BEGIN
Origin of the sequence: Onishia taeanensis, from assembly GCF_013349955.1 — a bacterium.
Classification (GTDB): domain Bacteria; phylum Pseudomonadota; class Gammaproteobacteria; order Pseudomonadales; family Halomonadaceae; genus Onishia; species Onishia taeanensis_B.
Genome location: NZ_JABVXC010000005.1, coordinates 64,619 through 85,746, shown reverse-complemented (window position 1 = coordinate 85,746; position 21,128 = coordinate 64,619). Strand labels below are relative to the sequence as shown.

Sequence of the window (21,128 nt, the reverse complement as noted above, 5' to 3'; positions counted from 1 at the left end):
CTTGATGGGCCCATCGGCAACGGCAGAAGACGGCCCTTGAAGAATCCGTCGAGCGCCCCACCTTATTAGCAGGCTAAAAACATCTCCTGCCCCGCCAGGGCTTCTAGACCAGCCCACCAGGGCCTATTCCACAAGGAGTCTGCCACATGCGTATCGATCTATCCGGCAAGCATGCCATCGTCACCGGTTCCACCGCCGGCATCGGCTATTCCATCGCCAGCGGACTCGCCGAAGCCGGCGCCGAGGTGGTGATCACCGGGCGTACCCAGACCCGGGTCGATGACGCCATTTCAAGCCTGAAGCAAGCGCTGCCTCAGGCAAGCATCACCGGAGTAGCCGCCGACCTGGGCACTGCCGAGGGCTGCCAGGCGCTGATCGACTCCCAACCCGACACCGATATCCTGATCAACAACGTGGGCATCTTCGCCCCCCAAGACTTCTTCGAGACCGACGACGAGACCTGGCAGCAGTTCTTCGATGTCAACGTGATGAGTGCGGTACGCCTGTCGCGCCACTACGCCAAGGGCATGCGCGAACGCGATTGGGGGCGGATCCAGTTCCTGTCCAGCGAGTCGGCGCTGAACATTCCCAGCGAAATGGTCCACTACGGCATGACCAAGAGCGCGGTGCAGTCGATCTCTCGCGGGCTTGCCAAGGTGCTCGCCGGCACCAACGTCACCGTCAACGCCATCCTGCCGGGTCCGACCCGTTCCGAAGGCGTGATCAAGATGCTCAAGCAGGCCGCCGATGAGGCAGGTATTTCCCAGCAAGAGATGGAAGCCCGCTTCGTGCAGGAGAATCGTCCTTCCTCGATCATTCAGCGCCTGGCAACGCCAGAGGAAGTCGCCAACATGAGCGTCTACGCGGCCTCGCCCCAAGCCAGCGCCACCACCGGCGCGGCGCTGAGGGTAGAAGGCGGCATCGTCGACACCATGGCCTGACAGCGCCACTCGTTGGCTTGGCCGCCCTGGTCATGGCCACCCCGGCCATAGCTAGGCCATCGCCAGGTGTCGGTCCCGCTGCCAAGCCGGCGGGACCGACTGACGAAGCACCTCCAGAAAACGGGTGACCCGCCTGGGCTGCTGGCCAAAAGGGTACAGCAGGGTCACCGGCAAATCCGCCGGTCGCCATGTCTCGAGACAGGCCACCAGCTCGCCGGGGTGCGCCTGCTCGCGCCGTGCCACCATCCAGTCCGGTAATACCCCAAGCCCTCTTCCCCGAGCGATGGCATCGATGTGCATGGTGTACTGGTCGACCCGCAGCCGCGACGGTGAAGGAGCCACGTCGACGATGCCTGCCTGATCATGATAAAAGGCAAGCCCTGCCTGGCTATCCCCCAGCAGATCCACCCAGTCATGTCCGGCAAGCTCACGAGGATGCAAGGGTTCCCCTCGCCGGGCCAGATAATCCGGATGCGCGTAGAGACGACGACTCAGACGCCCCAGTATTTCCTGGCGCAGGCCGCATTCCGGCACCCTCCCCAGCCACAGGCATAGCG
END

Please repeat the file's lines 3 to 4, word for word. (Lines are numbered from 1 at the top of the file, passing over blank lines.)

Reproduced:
Genome location: NZ_JABVXC010000005.1, coordinates 64,619 through 85,746, shown reverse-complemented (window position 1 = coordinate 85,746; position 21,128 = coordinate 64,619). Strand labels below are relative to the sequence as shown.

Sequence of the window (21,128 nt, the reverse complement as noted above, 5' to 3'; positions counted from 1 at the left end):